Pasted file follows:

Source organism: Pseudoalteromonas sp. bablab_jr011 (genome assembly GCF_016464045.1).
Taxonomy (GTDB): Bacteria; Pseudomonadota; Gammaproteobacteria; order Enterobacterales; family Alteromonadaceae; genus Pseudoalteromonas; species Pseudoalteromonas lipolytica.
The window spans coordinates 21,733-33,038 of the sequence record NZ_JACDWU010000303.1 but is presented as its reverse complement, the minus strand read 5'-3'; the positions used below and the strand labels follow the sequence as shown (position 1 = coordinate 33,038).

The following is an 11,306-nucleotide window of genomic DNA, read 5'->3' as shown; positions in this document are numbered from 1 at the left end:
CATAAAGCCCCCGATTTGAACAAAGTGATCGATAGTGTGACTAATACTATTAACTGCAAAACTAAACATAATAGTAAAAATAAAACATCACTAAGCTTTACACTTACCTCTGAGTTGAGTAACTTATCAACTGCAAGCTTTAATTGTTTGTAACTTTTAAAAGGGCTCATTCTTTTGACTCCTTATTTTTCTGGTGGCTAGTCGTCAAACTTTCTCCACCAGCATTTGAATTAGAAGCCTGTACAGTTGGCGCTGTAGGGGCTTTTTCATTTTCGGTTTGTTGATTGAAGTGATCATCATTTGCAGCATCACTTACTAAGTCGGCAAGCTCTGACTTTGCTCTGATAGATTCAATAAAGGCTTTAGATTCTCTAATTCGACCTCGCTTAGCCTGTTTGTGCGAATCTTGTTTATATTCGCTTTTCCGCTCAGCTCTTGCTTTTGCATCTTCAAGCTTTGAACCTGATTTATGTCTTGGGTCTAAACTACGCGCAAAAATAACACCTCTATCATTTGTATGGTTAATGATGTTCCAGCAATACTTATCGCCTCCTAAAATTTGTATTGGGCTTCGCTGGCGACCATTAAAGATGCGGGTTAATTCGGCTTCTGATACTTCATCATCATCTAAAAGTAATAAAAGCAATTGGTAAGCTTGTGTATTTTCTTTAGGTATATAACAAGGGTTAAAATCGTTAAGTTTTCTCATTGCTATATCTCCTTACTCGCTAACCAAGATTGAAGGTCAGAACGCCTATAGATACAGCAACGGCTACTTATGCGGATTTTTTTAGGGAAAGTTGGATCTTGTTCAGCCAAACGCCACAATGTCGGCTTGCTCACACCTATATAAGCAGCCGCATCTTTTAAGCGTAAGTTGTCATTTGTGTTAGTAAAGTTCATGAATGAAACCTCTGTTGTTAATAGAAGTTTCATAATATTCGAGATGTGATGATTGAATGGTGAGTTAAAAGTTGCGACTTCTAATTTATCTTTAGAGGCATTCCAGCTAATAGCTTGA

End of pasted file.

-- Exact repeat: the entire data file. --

Source organism: Pseudoalteromonas sp. bablab_jr011 (genome assembly GCF_016464045.1).
Taxonomy (GTDB): Bacteria; Pseudomonadota; Gammaproteobacteria; order Enterobacterales; family Alteromonadaceae; genus Pseudoalteromonas; species Pseudoalteromonas lipolytica.
The window spans coordinates 21,733-33,038 of the sequence record NZ_JACDWU010000303.1 but is presented as its reverse complement, the minus strand read 5'-3'; the positions used below and the strand labels follow the sequence as shown (position 1 = coordinate 33,038).

The following is an 11,306-nucleotide window of genomic DNA, read 5'->3' as shown; positions in this document are numbered from 1 at the left end:
CATAAAGCCCCCGATTTGAACAAAGTGATCGATAGTGTGACTAATACTATTAACTGCAAAACTAAACATAATAGTAAAAATAAAACATCACTAAGCTTTACACTTACCTCTGAGTTGAGTAACTTATCAACTGCAAGCTTTAATTGTTTGTAACTTTTAAAAGGGCTCATTCTTTTGACTCCTTATTTTTCTGGTGGCTAGTCGTCAAACTTTCTCCACCAGCATTTGAATTAGAAGCCTGTACAGTTGGCGCTGTAGGGGCTTTTTCATTTTCGGTTTGTTGATTGAAGTGATCATCATTTGCAGCATCACTTACTAAGTCGGCAAGCTCTGACTTTGCTCTGATAGATTCAATAAAGGCTTTAGATTCTCTAATTCGACCTCGCTTAGCCTGTTTGTGCGAATCTTGTTTATATTCGCTTTTCCGCTCAGCTCTTGCTTTTGCATCTTCAAGCTTTGAACCTGATTTATGTCTTGGGTCTAAACTACGCGCAAAAATAACACCTCTATCATTTGTATGGTTAATGATGTTCCAGCAATACTTATCGCCTCCTAAAATTTGTATTGGGCTTCGCTGGCGACCATTAAAGATGCGGGTTAATTCGGCTTCTGATACTTCATCATCATCTAAAAGTAATAAAAGCAATTGGTAAGCTTGTGTATTTTCTTTAGGTATATAACAAGGGTTAAAATCGTTAAGTTTTCTCATTGCTATATCTCCTTACTCGCTAACCAAGATTGAAGGTCAGAACGCCTATAGATACAGCAACGGCTACTTATGCGGATTTTTTTAGGGAAAGTTGGATCTTGTTCAGCCAAACGCCACAATGTCGGCTTGCTCACACCTATATAAGCAGCCGCATCTTTTAAGCGTAAGTTGTCATTTGTGTTAGTAAAGTTCATGAATGAAACCTCTGTTGTTAATAGAAGTTTCATAATATTCGAGATGTGATGATTGAATGGTGAGTTAAAAGTTGCGACTTCTAATTTATCTTTAGAGGCATTCCAGCTAATAGCTTGA